Continuing the Edison Scale© of Inter-generational Knowledge Transfer!

Yesterday I introduced the concept of the Edison Scale© for measuring inter-generational knowledge transfer. The scale is simple on purpose the intent being not to make a complex scale The other axisclip_image002 of this scale is the vertical where we talk about the validity of the source. This is an area that is often used against youth. They don’t have the years of experience to have the concept in their head. So it’s important that while the scale is simple relative to the feasibility of an idea it is critical that the idea isn’t dismissed because it comes from somebody without the overall credentials.

So today continuing the Edison Scale© we will talk about the vertical component not shown in the initial diagram. That of expertise. With this second diagram we will consider the reality of expertise and the rational being choosing the name Edison for the Edison Scale©. Edison was an inventor that created many, many inventions. But his credibility was as an inventor. He had little to no credibility as far as creating lightbulbs. Given time and money he found a way to create the light bulb. So the scale fits with the innovation scale I put in my book on innovation. 0-451 being the scale. The other side being when people step in and stop you. Remember, for success Edison has to get to the last iteration. Stopping innovation early actually could be risky.

clip_image004So first off I am not in any way belittling anyone anywhere on this scale. It is important to note that traditionally we apply this scale without thinking. It is a top down innovation scale. Or as it used to be called a stack rank. The value of the bottom was always less than the value of the top. To a degree this is the inherent flaw in society. Every generation has extensible experts. In having those experts, they dismiss ideas from the bottoms. This scale doesn’t have the clean 0-451 used in the first part of the Edison Scale©. Why? Because frankly the concept that we are chasing may actually end up requiring that established expert.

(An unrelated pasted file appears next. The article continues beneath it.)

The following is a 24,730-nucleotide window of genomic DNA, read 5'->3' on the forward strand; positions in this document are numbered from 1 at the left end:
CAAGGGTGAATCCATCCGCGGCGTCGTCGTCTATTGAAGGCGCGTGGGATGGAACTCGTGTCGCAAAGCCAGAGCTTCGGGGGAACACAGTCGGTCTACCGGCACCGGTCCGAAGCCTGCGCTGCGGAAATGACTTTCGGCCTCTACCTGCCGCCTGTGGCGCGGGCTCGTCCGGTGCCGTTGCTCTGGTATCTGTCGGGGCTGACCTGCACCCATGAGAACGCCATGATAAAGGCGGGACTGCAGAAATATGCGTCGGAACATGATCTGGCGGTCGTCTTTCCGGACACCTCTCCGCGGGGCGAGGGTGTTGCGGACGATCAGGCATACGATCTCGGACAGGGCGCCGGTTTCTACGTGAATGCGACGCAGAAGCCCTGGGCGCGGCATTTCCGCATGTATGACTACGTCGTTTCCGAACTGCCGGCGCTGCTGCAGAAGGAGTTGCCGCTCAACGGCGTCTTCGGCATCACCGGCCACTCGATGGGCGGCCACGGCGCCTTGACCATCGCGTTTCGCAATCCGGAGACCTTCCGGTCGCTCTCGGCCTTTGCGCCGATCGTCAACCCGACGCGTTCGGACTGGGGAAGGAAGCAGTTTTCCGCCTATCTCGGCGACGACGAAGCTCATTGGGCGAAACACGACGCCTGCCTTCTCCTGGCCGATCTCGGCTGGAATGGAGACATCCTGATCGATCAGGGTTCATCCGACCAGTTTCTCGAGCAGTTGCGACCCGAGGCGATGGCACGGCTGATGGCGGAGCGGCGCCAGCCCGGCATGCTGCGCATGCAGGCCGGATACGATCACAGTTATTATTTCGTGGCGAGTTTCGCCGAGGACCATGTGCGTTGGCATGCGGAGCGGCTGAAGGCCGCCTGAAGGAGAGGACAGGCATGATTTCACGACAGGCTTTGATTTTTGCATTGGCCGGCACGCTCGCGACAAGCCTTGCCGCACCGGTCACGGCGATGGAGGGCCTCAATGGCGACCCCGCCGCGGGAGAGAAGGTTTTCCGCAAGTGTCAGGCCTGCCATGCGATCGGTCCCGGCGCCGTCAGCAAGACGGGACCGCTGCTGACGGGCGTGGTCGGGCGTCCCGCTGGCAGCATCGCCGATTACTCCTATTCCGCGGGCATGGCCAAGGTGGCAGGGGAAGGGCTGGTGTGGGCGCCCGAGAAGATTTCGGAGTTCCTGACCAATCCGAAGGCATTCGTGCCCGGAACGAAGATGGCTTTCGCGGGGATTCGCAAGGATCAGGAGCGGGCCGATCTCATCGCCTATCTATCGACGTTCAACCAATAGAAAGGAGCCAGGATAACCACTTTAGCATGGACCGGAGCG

Building our inter-generational knowledge system we need to have information that flows from the top down and the bottom up. In the book transitional services, I actually laid out a system called DLM© that actually used the established experts has SME’s. Their role would be to harvest information within the system regardless of the level it comes from and surface new and interesting solutions quickly to the top level. If we create a system where established experts are encouraged to support ideas from the lower levels (lower only in a tiered fashion not in a value statement) we effectively integrate ideas from both new and existing experts. We take the stick-to-itiveness of the Edison Scale© and expand it with our inter-generational knowledge capture infrastructure.

Ultimately there are two Venn diagrams that apply. The first is the traditional view of ideas and knowledge. The second is the new Edison Scale© view of ideas and knowledge.

clip_image006The system as it is today focuses on where the idea comes from more than it focuses on the broader what are the problems and how can we take the ideas and build a better mousetrap. clip_image008 The Edison Scale© focuses on capturing the problem and the ideas. Regardless of source (which frankly is the limiting factor in the knowledge capture systems in the wild today). You are not an expert therefore your idea cannot be relevant. With this new model we gain a much broader view of problems and all ideas are welcomed. Not all of the 450 ideas generated will work, but in having them it becomes much easier to say the path to where we are going this way. Therefore, if later on something else doesn’t work, we know the options that we choose and can consider the many alternative paths.

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Inter-Generational Knowledge Transfer advocate, inventor The Edison Scale©.